One thing that is evident throughout The Last Dance is that excellence takes a toll on people. On multiple occasions during the Chicago Bulls’ first three-peat, it’s mentioned that the pressure everyone in the organization was under got to be overwhelming, with Michael Jordan being so mentally exhausted that he left basketball altogether. Their second three-peat didn’t appear to be quite as draining, but everyone operated with the understanding that the 1997-98 campaign would be their last.
This isn’t something that is unique to those Bulls squads. In the years since, we’ve seen teams like the Shaq and Kobe Lakers and the Big Three in Miami show cracks in the foundation due to lofty expectations that led to their groups being broken up. More recently, the NBA’s dominant organization has been the Golden State Warriors, and for the member of the franchise who was also on that second Bulls squad, the doc has served as confirmation of what he’s tried to hammer home to his team over the last few years.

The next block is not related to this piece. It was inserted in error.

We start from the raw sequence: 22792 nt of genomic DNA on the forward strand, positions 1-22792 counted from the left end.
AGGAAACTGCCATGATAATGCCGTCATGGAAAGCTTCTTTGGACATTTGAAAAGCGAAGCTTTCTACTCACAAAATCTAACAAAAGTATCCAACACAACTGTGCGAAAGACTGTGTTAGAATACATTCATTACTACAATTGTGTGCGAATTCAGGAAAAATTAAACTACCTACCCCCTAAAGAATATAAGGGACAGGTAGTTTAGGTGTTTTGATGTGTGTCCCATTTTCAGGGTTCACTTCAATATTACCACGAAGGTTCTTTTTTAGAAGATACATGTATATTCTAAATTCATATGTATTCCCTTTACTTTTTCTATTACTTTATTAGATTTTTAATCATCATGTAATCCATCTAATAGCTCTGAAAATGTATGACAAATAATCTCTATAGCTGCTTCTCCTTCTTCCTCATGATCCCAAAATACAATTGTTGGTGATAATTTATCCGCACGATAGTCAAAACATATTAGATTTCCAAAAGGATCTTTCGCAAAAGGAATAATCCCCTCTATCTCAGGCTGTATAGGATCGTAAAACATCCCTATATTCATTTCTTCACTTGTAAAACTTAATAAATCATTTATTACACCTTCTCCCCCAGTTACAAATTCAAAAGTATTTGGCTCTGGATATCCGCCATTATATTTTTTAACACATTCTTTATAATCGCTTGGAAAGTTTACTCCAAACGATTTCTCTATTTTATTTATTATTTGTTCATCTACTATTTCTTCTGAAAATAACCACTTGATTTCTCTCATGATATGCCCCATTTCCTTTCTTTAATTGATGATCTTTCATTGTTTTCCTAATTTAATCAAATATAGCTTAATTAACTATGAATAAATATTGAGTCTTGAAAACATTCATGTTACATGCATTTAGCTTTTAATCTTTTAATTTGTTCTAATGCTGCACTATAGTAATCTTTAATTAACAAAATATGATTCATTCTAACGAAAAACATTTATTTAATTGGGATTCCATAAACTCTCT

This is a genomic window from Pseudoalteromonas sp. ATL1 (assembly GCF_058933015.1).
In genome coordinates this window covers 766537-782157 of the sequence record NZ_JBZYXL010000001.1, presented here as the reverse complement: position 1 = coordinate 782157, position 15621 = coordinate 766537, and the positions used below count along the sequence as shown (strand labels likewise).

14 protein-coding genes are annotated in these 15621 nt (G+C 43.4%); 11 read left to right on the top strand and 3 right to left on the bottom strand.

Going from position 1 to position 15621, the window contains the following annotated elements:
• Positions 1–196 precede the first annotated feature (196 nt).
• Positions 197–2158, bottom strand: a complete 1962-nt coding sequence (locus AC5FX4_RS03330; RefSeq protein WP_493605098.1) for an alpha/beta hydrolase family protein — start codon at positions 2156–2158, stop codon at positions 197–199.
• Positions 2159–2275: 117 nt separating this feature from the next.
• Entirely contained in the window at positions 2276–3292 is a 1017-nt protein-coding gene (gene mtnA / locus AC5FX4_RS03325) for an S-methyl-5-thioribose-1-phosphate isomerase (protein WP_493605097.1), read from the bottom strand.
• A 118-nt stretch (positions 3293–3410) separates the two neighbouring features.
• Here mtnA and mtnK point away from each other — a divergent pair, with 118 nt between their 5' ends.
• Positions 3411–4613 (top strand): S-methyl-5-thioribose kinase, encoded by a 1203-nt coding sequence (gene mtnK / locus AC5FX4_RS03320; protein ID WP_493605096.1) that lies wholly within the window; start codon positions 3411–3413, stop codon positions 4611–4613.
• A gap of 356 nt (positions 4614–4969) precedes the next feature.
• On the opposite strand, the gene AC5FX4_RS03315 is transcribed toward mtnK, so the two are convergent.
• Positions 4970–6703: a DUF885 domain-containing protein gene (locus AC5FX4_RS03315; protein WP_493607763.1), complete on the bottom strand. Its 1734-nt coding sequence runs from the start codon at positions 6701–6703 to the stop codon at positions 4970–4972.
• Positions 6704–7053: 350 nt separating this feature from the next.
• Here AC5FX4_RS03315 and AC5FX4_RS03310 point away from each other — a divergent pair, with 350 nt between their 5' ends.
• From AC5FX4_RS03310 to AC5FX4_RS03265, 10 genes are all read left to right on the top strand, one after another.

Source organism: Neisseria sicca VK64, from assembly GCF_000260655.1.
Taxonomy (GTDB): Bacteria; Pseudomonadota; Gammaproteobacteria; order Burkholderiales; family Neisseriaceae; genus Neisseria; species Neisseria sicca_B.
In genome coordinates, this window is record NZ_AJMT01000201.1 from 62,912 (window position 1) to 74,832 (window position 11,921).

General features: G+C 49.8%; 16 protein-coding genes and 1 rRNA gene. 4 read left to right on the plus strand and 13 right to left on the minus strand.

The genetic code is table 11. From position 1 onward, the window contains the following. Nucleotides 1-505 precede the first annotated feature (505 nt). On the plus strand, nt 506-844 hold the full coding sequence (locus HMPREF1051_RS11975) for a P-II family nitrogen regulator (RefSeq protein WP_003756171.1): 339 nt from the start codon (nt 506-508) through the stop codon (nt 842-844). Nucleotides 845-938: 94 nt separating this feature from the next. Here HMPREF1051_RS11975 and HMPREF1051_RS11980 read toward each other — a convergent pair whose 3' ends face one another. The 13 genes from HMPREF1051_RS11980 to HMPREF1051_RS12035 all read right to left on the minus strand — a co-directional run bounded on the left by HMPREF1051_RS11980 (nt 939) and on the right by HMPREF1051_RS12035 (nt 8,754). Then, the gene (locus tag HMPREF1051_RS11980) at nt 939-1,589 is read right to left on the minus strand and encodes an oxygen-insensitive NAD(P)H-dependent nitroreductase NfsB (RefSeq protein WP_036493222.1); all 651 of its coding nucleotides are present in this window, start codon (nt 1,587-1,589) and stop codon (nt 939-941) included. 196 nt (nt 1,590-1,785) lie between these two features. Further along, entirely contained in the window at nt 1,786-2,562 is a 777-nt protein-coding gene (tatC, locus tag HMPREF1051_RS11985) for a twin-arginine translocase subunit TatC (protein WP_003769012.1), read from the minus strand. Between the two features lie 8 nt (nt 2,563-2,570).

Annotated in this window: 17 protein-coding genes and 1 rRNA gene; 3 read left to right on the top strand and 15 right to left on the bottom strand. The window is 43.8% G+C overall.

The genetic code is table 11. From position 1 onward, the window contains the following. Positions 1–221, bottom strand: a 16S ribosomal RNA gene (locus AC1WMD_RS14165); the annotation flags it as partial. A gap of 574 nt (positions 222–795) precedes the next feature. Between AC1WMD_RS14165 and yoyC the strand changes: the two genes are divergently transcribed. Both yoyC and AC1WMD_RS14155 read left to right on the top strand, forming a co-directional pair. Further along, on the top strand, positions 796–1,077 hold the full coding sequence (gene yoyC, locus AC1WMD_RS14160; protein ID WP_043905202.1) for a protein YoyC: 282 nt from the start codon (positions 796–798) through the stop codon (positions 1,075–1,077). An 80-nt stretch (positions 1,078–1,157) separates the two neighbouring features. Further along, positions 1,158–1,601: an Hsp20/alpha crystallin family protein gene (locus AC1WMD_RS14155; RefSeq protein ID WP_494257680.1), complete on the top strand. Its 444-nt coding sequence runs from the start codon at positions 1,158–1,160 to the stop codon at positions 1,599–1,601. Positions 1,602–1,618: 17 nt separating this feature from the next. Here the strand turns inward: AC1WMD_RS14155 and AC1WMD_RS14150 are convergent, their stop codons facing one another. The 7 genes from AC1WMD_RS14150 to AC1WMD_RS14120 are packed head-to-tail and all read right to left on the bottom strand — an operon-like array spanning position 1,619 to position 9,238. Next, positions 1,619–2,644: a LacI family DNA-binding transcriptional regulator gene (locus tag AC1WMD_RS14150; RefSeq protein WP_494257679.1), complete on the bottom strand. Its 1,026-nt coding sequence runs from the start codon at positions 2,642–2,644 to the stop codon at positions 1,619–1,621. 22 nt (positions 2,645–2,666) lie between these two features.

“To be honest, [the documentary] is just confirmation of what I was saying to our team all of last year and 2018,” Steve Kerr said, according to Nick Friedell of ESPN. “The whole messaging for the year was based on my experience with Chicago and feeling that level of fatigue [and] emotional toll that had been over the previous four years. …
“And so watching this now is just a reminder of how difficult it is to sustain that kind of run.”
General manager Bob Myers also spoke to how mentally taxing winning can be, saying that after the team won in 2018 — their third ring in four years and second in a row — there “wasn’t joy” because the team was merely doing what it was supposed to do.
“I’m sure a lot of people felt differently,” Myers said. “It wasn’t anybody’s fault. I think there’s just a weight to everything. And so I’m sure [the Bulls] felt that weight of everything, weight of relationships.”
Kerr is especially interesting to hear from on all things Last Dance, as he is the only person who can approach this from the perspective of someone who has played for and been the head coach of two separate dynasties. He’s already made it clear that we’ll never get this sort of all-access look into his Warriors teams, but it’s still fascinating to hear him draw the parallels between both of his squads.